Healthcare proxies convey significant power to the healthcare agent who exercises control over the principal’s treatment and the facility where they receive treatment. For this reason, New York law prohibits any person from being named a healthcare agent who is, at the time of the signing of the proxy instrument, an administrator, operator, or employee of a healthcare facility where the principal resides, or where the principal is applying for admission.
This restriction prevents those who would profit from the person designating them as their healthcare agent. An exception to the rule applies when the administrator, operator, or employee is a relative of the person executing the healthcare proxy.
Duration of a Healthcare Proxy in New York
A healthcare proxy can be drafted with an indefinite duration, or it may be limited to a specific time frame, or the occurrence of some precondition. For example, if someone is planning to undergo a serious surgical procedure, they may use a limited healthcare proxy to name an agent to make decisions about their medical treatment for a specific number of months. The proxy can also be drafted to become effective only upon the occurrence of a condition, such as when a doctor declares the principal to be incapacitated.
Any healthcare proxy may be revoked by its principal at any time. If the proxy has been distributed to care providers, the revocation must also be provided to those same providers to alert them that the agent is no longer authorized to offer or withhold consent for treatment, or to propose a form of care or treatment on behalf of the principal.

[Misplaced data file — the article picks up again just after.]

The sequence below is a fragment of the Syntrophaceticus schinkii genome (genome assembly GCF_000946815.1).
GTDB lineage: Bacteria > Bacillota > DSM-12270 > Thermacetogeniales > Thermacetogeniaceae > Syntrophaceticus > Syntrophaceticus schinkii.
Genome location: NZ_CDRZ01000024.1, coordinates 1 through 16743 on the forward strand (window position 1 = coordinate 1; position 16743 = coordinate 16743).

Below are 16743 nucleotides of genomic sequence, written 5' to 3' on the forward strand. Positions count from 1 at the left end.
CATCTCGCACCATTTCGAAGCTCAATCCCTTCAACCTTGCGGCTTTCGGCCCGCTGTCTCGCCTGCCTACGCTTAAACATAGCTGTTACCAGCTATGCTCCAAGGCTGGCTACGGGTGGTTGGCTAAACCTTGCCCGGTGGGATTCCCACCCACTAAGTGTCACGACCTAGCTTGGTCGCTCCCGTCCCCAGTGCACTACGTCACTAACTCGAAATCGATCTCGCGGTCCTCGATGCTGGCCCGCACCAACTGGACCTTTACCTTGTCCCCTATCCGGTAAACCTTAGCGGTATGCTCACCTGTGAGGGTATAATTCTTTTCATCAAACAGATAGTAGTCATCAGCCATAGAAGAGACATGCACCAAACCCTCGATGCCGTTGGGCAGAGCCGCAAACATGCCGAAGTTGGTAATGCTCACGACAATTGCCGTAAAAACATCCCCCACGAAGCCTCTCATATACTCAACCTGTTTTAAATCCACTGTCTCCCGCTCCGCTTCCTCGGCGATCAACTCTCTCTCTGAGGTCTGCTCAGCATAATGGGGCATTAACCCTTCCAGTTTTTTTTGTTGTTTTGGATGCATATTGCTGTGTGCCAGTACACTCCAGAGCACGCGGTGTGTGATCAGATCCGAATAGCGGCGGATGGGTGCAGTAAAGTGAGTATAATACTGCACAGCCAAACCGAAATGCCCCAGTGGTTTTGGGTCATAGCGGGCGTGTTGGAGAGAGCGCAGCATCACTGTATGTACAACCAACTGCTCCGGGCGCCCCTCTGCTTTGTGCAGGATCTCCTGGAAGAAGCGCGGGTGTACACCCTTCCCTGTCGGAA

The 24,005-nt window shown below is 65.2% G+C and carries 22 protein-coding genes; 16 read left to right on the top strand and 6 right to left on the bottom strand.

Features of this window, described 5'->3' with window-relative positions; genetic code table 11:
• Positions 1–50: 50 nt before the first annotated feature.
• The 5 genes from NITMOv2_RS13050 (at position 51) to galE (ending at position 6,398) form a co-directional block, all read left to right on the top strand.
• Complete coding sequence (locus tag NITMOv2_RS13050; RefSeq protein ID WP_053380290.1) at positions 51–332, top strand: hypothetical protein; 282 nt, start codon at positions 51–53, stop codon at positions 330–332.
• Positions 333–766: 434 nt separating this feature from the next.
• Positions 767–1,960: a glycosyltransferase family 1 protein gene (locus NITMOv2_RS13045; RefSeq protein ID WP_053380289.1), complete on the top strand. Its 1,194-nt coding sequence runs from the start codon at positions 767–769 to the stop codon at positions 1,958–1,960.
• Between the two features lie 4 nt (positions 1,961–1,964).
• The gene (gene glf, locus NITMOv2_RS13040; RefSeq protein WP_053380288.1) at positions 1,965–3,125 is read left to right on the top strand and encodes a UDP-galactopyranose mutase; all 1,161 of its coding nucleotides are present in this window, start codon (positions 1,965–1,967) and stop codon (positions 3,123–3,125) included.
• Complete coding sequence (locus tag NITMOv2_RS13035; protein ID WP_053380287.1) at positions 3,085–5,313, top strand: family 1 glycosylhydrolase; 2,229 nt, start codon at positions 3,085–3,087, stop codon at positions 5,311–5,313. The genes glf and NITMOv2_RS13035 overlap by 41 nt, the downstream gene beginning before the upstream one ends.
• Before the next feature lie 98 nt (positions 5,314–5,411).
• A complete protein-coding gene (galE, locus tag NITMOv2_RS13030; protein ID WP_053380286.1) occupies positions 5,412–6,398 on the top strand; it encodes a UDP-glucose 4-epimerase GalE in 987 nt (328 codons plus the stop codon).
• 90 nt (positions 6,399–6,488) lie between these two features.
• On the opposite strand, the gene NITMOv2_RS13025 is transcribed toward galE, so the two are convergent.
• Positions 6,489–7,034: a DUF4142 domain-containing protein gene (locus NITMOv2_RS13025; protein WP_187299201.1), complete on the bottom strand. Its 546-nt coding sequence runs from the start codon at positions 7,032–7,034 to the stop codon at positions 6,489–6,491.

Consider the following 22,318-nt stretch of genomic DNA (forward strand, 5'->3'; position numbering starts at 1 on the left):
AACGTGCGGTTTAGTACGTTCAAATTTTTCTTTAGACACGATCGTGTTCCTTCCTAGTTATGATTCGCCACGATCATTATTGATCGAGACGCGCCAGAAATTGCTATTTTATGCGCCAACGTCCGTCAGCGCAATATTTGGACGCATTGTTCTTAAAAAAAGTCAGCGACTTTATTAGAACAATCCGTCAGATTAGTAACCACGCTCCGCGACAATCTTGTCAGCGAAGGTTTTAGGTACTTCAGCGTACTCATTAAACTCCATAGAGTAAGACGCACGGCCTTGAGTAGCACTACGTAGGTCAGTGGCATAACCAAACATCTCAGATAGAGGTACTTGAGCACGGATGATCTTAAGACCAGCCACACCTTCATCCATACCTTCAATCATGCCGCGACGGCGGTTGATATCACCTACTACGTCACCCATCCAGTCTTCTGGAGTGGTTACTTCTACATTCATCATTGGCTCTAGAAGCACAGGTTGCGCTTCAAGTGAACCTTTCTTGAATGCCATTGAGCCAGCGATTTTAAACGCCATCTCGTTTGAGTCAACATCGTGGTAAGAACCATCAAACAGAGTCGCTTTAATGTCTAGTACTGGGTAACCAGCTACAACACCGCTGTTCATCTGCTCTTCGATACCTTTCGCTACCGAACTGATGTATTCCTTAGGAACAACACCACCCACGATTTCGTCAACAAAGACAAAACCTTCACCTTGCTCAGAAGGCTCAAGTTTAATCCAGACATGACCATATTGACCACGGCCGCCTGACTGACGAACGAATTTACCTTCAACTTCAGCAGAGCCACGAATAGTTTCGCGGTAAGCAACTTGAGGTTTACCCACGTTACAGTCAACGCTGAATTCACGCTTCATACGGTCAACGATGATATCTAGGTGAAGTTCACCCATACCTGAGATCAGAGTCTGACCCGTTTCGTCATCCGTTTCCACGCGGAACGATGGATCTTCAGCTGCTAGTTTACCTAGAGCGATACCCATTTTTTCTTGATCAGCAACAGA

What Happens When Someone Becomes Incapacitated without a Healthcare Proxy?
If you become incapacitated through illness or an accidental injury without a healthcare proxy in place, healthcare providers and hospitals will seek consent from your next of kin. However, if no family member is available or willing to assume that role, medical professionals cannot provide nonemergency medical treatment without the consent of a responsible party.
The New York Surrogate’s Court may need to appoint a guardian – a very expensive and cumbersome process – to make decisions about your healthcare without knowing you, what care you prefer to receive, or the care you would refuse.
Consult with an Experienced Healthcare Proxy and Estate Planning Attorney Today
It’s impossible to predict when someone will become incapacitated. Young adults and elders can be stricken without warning and left unable to make decisions or communicate their preferences about the healthcare they receive.
The estate planning and elder law attorneys at Ely J. Rosenzveig & Associates have been guiding individuals and families through the process of creating healthcare proxies, living wills, trusts, and other estate planning strategies for decades. Their trusted advice and professional document preparation deliver the control and peace of mind that their clients want for their families and themselves.
If you need more information about a healthcare proxy or another topic involving New York estate planning, or elder and special needs law, contact Ely J. Rosenzveig & Associates.
New York’s Estate Planning and Elder Law Attorneys